Do higher MP camera require faster shutter speeds?

Started Jul 22, 2014 | Questions thread
Grevture Veteran Member • Posts: 4,188
Amen to that!

ormdig wrote:

no. It's true that to get what the camera is fully capable of you have to have everything as perfect as possible. That's true of any camera.

A fact many people tend to forget.

But... the camera in low light with slow shutter speeds is going to put out excellent images because of those 36MPs and it's excellent low light capabilities. I am an inveterate pixel peeper and I have taken thousands of images is less than stellar (not literal) light that are fine. These claims of it being a "studio only" camera are hogwash. It's the easiest camera to get great images in almost any situation that I have used,

Agree. At its very worst, you will get about equal results as a lower resolution camera, but most often you get better results or significantly better results.

To the OP: For sure, with higher resolutions you can see smaller details and consequently you can also spot camera shake that would have remained hidden by a lower resolution camera. So yes, when looking at 100% pixels, it can appear slightly more difficult to hand hold a 36 MP camera then say a 12 MP camera. But try blowing up images from that 12 MP camera to the same scale as those from a 36 MP, view at 100% and then it won't look pretty either

First of all, going from say 12 MP to 36 MP is not even a doubling of the linear resolution, to get that you need to go from 12 to 48 MP. So it is a gradualincrease, not a dramatic one. Still, after over two years with the D800 quite a few people is still very intimidated by that seemingly large number. Just wait until we get 50 and at some point 100 MP cameras when they will argue how hard these cameras are to use and how much easier it was back when resolutions were kept at a reasonable level like, say, 36 MP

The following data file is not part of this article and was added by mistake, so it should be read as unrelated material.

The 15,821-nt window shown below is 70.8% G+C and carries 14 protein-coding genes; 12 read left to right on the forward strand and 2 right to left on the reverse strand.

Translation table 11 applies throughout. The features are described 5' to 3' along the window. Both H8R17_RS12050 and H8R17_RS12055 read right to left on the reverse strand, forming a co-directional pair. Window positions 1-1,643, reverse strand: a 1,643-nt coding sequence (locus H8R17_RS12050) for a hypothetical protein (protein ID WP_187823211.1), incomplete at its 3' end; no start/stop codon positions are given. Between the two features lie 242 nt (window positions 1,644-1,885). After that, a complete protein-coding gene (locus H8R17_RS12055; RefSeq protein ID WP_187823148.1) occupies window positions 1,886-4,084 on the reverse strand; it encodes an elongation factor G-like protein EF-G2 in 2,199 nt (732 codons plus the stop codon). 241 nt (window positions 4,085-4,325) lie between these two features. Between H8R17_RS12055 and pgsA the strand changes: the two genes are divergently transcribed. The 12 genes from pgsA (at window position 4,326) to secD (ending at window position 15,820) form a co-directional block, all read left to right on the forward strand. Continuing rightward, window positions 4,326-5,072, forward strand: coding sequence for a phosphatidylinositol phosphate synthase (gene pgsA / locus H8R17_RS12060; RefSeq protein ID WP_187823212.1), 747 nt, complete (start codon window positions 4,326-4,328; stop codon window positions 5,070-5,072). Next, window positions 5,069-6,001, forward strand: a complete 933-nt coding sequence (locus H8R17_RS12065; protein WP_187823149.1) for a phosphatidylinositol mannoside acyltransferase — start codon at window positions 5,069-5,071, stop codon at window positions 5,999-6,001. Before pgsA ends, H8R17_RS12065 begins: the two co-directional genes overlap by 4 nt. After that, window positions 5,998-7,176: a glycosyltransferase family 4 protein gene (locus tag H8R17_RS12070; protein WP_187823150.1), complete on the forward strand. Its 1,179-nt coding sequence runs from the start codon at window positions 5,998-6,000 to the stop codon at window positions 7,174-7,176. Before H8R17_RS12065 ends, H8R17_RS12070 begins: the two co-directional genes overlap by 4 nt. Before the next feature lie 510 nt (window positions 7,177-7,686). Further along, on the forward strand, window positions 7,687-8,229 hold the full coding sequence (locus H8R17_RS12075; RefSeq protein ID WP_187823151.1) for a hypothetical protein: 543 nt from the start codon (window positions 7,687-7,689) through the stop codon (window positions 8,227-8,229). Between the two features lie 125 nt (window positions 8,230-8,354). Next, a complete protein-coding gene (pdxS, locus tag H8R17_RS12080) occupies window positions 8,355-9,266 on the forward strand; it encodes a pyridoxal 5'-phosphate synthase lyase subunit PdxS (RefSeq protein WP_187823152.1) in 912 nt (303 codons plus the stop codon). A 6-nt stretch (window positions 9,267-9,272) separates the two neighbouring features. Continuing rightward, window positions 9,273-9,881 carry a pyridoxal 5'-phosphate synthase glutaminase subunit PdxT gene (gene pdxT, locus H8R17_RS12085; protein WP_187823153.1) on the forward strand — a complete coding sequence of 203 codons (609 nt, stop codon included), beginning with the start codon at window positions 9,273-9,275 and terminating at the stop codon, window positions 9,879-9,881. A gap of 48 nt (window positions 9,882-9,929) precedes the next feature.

The point signature 'ormdig' makes is a good one: In most real world photography it is actually easier to get good looking images with a 36 MP camera then with a 6, 12 or even 24 MP one. Sure, it is a tad harder to get 100% out of every pixel yes, but since you got so much more of those pixels, most of the time you really do get better images also when not taking extra care and attention.

Look at it this way: With a lower resolution camera you are for sure hiding some issues like camera shake, but you are also hiding the full potential of the situation you are shooting. Quite a few people in these forums are so mortally afraid of not having every image looking perfect in 100%, so they rather use a low resolution camera to capture less detail in every image. Sure fewer images will look blurry in 100%, but that means their good images will only have a part of the sharpness and crispness they could have had ... To me that is just a backwards way of thinking.

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